> you don't even need that. this is an event API, register for the events,
> and they will happen.


Sure - all I was saying is that you could get most of the blocking
programming
model by using a waitForEvent() instead of setting the socket in blocking
mode,
just like NIO selects() ( of course, nio select must be in the io thread-
and comet will
hide this ).


>
> > 2. ERROR and END events, are an exception, you cant unregister for
> >> those, as those might require the
> >>    underlying socket to be closed, or has already been closed
> >
> >
> > In what thread would you get those ( in blocking mode ?)
> Tomcat thread,
> >
> >
> >
> > 5. The current READ event in CoyoteAdapter ends up performing a blocking
> >> read if data has been received but its not enough
> >>    for ServletInputStream.read() to actually generate data, just so
> that
> >> it can produce a real READ event,
> >>    there is no real way to get around this without a major effort
> >> described in 4)
> >
> >
> >
> >
> >> 6. sleep() and callback() are names that already have confused folks in
> >> this thread, they just don't make sense.
> >
> >
> > I agree, but easy to change :-)
> >
> >   But its not the names alone, people think of Comet as
> >> request/response stuff, when it isn't.
> >>    Comet is centered around a socket connection, and the events
> >> generated are a direct derivative of that.
> >>    That is why I have chosen to make the API similar to what's been in
> >> Java since 1.4
> >
> >
> > As long as it doesn't require you to do special things in the select()
> > thread, I'm happy :-)
> The comet programmer never has to worry about a select() thread, that
> logic is already taken care of for you, and working in 6.0.13


Thanks for the extra info, I think I understand much better now the 2
comets.
I would still vote for the sandbox version and a pure event system ( with
emulated blocking if needed, via a waitForEvent() mechanism ). In any case -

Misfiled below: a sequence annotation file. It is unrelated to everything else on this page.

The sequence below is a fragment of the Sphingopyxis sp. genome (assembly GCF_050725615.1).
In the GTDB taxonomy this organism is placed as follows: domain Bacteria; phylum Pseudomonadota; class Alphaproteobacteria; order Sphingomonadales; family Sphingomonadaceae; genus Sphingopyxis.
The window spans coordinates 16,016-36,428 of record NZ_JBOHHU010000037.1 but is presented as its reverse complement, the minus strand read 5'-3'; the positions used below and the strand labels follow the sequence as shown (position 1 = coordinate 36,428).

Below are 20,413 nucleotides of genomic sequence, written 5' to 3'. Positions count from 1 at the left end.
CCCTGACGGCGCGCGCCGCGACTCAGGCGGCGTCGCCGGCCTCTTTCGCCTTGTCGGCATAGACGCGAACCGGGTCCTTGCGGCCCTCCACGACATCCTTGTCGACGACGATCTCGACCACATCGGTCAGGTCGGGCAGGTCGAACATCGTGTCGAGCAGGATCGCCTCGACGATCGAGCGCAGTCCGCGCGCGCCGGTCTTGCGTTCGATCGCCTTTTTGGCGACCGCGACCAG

the
2 seem close enough and could be easily merged, at least at API level, but I

hope the merge will not keep the blocking configuration.


Costin

Filip
>
> >
> >
> >   Comet is definitely more advanced than a servlet, and the complexity
> >> of it is higher,
> >>    having less methods on an API wont make it less complex, since the
> >> complexity sits in understanding the concept.
> >>
> >>
> >> I'm gonna work up some examples so that we can take a look at different
> >> scenarios and how the APIs would differ
> >>
> >> Filip
> >>
> >>
> >>
> >> >
> >> > Costin
> >> >
> >> > Filip
> >> >> >
> >> >> > In the sandbox version:
> >> >> > - sleep() and setTimeout(int) -> why not sleep(int millis)
? I
> >> think
> >> >> it's
> >> >> > confusing to have both and the interactions between them, in
> >> >> > particular setTimeout is marked optional ? It makes sense to have
> >> >> > setTimeout() as a general timeout.
> >> >> >
> >> >> > - not sure I understand the use case for
> >> isReadable()/isWriteable() -
> >> >> > when
> >> >> > will this be called ? My understanding was that when
> >> >> > the connection is readable, a callback will be generated with
> >> >> > EventType ==
> >> >> > READ. Also it's very confusing to mix the 'blocking' in the
> >> >> > isReadable()/isWriteable() - it would be much cleaner to say
> >> that the
> >> >> > connection is always non-blocking, and add a method to switch
to
> >> >> blocking
> >> >> > mode ( then use the regular servlet methods maybe ). Using the
> >> >> > ComentEvent
> >> >> > for both is IMHO dangerous.
> >> >> >
> >> >> > - will sleep() still allow callbacks ( and if not - what will
> >> happen
> >> >> with
> >> >> > them )? What's going to happen with callbacks if callback() is
not
> >> >> > called ?
> >> >> >
> >> >> >
> >> >> > In general ( both versions):
> >> >> > - it would be great to move it from o.a.catalina to
> >> org.apache.comet
> >> >> >
> >> >> > Costin
> >> >> >
> >> >> > On 6/11/07, Remy Maucherat <remm@apache.org> wrote:
> >> >> >>
> >> >> >> Filip Hanik - Dev Lists wrote:
> >> >> >> > Ok, let me see if I can summarize.
> >> >> >> >
> >> >> >> > 1. Whether you write out the stored buffer using the
Poller
> >> thread,
> >> >> >> or a
> >> >> >> > Tomcat worker thread (flushed in Http11xxxProcessor)
as
> >> described
> >> >> >> below
> >> >> >> > I originally thought of this as async write, as we are
simply
> >> >> doing a
> >> >> >> > write with another one of our threads. Originally when
we were
> >> >> talking
> >> >> >> > non blocking writes, I was thinking along the lines of